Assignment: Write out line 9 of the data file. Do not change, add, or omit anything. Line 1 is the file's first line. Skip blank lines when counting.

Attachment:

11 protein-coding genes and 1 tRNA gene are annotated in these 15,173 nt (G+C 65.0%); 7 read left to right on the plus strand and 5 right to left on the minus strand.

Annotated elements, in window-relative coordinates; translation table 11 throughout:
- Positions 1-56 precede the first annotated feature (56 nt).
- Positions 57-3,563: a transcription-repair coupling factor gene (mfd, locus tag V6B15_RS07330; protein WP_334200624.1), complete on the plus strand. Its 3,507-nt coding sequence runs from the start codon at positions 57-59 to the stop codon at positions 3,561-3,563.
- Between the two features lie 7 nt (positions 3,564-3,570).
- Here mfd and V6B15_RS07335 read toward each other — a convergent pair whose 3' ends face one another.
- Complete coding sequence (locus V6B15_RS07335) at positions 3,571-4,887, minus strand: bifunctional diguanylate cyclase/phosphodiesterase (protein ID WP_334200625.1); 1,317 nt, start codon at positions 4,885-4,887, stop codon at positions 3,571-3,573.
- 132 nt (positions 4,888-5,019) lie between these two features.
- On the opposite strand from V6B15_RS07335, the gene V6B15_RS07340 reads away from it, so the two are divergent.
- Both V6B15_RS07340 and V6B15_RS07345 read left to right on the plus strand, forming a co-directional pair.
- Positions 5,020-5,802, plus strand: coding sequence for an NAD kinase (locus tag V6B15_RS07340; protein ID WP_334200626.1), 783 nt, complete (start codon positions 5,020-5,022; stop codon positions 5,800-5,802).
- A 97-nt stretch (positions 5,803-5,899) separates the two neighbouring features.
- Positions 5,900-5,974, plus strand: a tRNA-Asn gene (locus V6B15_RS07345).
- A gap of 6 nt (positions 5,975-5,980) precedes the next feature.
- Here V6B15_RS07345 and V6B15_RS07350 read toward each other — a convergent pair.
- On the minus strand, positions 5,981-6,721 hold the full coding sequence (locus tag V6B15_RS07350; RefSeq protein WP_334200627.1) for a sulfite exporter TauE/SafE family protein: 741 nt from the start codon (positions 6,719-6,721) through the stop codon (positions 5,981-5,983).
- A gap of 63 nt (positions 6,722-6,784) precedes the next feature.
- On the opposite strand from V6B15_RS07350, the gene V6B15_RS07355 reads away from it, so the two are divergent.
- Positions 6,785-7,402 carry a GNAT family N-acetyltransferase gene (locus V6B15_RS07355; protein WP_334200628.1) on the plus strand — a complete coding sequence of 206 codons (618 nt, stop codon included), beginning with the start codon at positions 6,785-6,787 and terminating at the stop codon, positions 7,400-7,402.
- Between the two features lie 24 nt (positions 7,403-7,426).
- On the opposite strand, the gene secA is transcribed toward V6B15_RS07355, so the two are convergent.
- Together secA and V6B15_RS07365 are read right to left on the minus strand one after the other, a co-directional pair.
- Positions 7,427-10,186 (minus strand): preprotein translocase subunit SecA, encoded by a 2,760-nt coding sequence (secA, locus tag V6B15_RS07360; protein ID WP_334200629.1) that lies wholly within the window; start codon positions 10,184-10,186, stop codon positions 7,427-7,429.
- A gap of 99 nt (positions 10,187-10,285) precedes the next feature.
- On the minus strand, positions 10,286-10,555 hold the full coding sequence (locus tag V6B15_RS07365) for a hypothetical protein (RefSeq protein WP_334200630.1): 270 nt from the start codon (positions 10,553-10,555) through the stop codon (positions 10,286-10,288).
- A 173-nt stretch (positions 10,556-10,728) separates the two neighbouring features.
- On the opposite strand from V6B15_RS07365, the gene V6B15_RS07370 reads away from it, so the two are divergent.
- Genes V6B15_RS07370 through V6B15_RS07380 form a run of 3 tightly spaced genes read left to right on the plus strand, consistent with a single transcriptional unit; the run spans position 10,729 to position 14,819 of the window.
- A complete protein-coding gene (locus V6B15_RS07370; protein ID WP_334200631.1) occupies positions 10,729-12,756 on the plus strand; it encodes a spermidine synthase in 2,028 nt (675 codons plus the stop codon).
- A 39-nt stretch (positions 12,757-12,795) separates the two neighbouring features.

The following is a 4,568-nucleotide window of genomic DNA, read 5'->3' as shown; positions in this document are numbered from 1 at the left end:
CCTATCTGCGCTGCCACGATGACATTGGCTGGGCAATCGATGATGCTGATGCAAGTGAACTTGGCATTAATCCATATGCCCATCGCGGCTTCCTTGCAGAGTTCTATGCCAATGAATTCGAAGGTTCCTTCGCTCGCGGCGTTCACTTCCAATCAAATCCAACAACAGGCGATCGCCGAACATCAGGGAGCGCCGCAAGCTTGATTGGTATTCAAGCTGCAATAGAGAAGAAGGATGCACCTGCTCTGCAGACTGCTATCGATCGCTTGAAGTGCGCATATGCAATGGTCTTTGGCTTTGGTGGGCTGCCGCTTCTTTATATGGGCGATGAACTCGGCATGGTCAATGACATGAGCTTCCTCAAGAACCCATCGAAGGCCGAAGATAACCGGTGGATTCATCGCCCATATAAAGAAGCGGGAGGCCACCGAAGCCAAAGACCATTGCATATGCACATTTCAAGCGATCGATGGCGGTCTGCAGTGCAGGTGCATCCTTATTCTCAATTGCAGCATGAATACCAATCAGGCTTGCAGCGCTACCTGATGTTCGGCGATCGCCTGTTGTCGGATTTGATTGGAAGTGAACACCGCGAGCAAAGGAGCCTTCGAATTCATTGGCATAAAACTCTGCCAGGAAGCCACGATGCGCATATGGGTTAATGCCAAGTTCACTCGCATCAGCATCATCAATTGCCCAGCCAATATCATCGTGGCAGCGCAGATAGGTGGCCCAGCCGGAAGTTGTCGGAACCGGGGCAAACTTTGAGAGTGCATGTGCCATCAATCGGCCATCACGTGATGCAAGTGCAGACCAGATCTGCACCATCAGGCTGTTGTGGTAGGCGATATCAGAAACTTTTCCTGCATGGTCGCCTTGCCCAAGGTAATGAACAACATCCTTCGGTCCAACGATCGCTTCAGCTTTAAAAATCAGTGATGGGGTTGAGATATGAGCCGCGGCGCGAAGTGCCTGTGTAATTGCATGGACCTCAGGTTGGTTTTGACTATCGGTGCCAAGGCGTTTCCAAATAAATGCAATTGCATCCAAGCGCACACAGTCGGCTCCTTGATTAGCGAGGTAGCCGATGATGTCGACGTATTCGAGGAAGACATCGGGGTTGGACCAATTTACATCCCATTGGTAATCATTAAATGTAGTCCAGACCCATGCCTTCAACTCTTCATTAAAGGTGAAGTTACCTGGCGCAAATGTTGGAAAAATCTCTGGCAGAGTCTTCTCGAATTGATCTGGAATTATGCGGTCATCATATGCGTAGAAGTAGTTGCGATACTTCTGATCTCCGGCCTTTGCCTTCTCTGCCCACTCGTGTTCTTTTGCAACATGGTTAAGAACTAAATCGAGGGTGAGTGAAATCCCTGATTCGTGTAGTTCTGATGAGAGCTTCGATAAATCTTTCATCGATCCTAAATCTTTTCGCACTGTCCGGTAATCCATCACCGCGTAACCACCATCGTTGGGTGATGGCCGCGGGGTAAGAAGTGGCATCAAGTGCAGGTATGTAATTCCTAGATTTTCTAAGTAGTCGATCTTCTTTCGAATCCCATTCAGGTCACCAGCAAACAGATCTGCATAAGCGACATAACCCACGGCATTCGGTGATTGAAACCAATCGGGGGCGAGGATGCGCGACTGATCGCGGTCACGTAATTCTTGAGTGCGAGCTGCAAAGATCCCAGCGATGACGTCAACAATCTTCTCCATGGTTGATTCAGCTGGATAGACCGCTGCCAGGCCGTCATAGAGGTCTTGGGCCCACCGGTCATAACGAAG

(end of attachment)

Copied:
- On the opposite strand from V6B15_RS07335, the gene V6B15_RS07340 reads away from it, so the two are divergent.